It makes no sense to duck into one of the corner houses to escape certain death from the cat if there is no cheese left therein. You CAN enter the corner house if it makes you feel better, but if there is no cheese left you have essentially wasted a move that would be better spent on other mice.


Some rules:

You cannot move a mouse backwards.

A maximum four mice may occupy a space.

On a roll of one/cat – a mouse is moved one space first – then the cat moves.

A mouse my pass the cat at any time, only when the cat moves past a mouse is the mouse caught (and presumably eaten).

Anytime a cat and mouse end their move in the same space the mouse is removed from play – regardless of who moved. When a mouse is captured by the cat, you (the adult) should pick the mouse up by the tail, briefly smile like the Cheshire cat in Alice in Wonderland, then proceed to dangle the mouse over your open mouth and pretend to swallow the mouse whole by making a loud gulping sound. Complete the ritual by dropping the mouse into the box – effectively removing it from play. This rule is optional but highly recommended.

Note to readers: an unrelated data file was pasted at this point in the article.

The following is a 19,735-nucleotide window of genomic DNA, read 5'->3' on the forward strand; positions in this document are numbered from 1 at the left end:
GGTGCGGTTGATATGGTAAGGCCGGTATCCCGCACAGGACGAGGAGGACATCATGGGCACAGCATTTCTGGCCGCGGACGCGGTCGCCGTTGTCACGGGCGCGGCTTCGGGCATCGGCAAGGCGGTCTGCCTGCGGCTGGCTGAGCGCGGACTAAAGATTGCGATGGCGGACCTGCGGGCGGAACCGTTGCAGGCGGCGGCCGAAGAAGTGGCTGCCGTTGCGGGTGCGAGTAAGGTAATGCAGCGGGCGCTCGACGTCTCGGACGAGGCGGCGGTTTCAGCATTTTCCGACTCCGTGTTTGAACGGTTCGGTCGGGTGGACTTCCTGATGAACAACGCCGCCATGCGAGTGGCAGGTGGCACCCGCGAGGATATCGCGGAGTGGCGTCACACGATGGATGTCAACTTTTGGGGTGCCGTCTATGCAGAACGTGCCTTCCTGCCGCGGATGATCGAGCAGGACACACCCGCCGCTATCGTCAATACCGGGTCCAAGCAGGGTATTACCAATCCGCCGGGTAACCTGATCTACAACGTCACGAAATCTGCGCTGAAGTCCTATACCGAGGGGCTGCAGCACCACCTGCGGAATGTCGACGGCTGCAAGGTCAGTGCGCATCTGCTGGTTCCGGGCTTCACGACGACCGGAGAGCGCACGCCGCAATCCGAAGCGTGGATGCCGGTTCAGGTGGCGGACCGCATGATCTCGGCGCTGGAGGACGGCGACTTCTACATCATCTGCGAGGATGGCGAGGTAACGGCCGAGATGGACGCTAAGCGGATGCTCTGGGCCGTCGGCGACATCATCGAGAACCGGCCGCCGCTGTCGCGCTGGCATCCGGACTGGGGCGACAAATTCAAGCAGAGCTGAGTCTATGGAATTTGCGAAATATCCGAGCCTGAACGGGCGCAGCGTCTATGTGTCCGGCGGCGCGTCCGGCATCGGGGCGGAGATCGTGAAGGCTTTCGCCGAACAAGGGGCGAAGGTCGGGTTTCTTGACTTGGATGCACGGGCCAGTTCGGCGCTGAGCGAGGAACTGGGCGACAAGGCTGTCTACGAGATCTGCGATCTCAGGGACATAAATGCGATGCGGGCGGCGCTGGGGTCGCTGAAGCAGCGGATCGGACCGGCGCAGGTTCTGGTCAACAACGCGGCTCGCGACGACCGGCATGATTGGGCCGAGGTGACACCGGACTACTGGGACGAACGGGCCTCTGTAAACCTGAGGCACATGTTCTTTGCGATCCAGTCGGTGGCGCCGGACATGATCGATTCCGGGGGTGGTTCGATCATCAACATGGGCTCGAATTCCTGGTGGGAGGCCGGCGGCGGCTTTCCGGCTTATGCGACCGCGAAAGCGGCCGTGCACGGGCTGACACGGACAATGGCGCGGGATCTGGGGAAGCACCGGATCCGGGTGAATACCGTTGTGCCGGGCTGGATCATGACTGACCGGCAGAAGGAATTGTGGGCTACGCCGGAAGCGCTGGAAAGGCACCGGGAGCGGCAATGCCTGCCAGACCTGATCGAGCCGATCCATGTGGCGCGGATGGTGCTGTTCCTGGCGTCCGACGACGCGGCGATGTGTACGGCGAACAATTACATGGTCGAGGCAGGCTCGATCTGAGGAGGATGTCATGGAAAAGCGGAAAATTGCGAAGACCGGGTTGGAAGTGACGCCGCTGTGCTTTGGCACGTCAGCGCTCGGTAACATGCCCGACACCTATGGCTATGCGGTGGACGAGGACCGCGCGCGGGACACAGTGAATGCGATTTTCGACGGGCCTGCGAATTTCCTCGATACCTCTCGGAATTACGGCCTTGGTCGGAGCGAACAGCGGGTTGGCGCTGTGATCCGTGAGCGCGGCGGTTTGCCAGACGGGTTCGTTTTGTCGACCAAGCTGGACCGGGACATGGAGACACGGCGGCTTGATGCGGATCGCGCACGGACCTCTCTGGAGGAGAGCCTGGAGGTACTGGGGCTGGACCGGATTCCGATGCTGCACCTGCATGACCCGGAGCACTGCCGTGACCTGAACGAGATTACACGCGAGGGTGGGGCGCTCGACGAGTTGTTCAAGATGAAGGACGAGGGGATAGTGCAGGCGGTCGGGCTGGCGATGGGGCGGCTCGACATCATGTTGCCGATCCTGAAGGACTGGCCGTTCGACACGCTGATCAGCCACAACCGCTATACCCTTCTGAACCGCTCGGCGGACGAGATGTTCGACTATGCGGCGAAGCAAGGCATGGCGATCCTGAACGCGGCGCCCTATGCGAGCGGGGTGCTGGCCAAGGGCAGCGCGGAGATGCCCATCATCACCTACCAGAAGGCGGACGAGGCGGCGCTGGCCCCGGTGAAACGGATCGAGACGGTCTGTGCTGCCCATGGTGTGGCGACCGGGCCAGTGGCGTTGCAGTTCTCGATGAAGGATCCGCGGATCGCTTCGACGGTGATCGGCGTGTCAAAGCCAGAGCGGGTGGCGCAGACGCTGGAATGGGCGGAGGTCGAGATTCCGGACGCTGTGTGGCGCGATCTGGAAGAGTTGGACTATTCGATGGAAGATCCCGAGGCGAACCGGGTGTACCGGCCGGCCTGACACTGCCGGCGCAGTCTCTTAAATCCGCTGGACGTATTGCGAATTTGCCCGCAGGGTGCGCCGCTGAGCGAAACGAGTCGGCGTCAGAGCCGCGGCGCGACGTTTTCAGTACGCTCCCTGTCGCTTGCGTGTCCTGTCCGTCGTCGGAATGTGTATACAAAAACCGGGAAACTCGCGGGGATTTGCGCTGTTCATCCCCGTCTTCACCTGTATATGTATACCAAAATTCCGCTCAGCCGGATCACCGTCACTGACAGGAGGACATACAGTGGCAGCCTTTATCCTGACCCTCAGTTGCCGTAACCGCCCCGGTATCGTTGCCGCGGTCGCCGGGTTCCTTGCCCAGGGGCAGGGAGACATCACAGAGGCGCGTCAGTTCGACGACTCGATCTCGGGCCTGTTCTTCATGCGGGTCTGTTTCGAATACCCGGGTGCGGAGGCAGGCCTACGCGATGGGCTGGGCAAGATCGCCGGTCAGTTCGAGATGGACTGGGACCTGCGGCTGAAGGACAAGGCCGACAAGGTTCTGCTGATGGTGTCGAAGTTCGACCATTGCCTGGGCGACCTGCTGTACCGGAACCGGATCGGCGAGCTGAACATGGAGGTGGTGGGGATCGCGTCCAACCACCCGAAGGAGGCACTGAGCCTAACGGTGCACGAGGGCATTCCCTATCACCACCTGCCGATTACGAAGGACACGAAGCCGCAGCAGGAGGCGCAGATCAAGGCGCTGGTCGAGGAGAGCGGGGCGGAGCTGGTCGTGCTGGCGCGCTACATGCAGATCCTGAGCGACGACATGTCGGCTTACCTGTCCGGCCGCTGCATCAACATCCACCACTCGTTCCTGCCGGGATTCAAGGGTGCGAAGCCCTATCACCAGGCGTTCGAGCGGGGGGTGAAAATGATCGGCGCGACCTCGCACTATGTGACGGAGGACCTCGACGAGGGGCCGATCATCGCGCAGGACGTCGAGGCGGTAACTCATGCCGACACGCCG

Mouse suicide (i.e. deliberately moving a mouse into the space occupied by the cat) is permitted but strongly discouraged. (My daughter actually sacrificed one of her mice in this fashion just to watch my ‘cat eating mouse’ act outlined in the paragraph above.)

The cat follows the cat spaces. At a point where the cat has nearly completed his first lap there is an arrow indicating that the cat is to proceed to the cat symbol two (2) mouse spaces away. Thereafter the cat spaces are located every two (2) mouse spaces – the effect of which is that in the latter portion of the game, the cat moves two (2) mouse spaces whenever a 1/cat is rolled.